First nanosatellite made by Filipinos returns from space after 2 years
The eagle — or rather, the maya — has landed.
Maya-1, the first nanosatellite of the Philippines, came back from space on Nov. 23 after two years orbiting the Earth, according to a statement on Friday, Nov. 27, from the Stamina4Space program, which is funded by the Department of Science and Technology (DOST).
The cube satellite lasted 836 days, 5 hours, 29 minutes and 24 seconds in Low Earth Orbit.
Making the achievement even more remarkable is that it was only expected to stay in orbit for less than a year, said graduate student Adrian Salces, who helped develop Maya-1.
Salces developed Maya-1 with fellow graduate student Joven Javier under a research program called the Development of Scientific Earth Observation Microsatellite (PHL-Microsat) program. It is implemented by the University of the Philippines-Diliman and DOST’s Advanced Science and Technology Institute in partnership with Japan’s Kyushu Institute of Technology.
Maya-1, named after the maya bird (Chestnut munia), was sent to space on the SpaceX Falcon 9 Rocket last June 29, 2018. The rocket launched from the Kennedy Space Center in Florida.
The cube, weighing at just over a kilo, is equipped with handy scientific instruments, such as two cameras that can take photos of the Earth. One of its missions was a store-and-forward system, where it would collect data from ground sensor terminals in its footprint. It would save the data and forward it to a member ground station. It also has a GPS and a magnetometer, which measures the magnetic field in space.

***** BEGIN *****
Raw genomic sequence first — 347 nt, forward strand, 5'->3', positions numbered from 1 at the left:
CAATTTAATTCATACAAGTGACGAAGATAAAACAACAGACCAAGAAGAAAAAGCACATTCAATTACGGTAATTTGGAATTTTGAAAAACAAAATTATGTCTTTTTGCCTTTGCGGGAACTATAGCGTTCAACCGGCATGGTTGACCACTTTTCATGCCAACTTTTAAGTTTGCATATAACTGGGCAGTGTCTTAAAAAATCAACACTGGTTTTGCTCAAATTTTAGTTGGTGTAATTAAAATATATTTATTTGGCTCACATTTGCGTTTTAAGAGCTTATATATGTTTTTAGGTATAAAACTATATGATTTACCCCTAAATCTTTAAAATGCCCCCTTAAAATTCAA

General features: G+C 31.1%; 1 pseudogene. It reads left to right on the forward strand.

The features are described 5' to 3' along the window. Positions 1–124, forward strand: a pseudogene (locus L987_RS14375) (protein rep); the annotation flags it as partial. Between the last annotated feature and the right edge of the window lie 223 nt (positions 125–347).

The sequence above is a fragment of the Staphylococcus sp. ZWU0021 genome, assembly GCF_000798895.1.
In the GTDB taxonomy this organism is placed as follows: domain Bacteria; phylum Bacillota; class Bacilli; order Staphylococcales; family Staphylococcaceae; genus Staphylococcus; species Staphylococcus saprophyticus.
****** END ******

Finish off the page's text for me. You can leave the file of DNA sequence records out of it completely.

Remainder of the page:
The development of Maya-1 has paved the way for more CubeSats — Maya-5 and Maya-6 are already in the making. Maya-2 was turned over to the Japan Aerospace Exploration Agency last September.
Philippine Space Agency director-general Joel Joseph Marciano, Jr. hopes that eventually high school students will be able to build these nanosatellites, which are a cost-effective way to do space research in the country.
The first Philippine-made satellite, Diwata-1, was sent to space in March 2016 and returned to Earth in April 2020. JB
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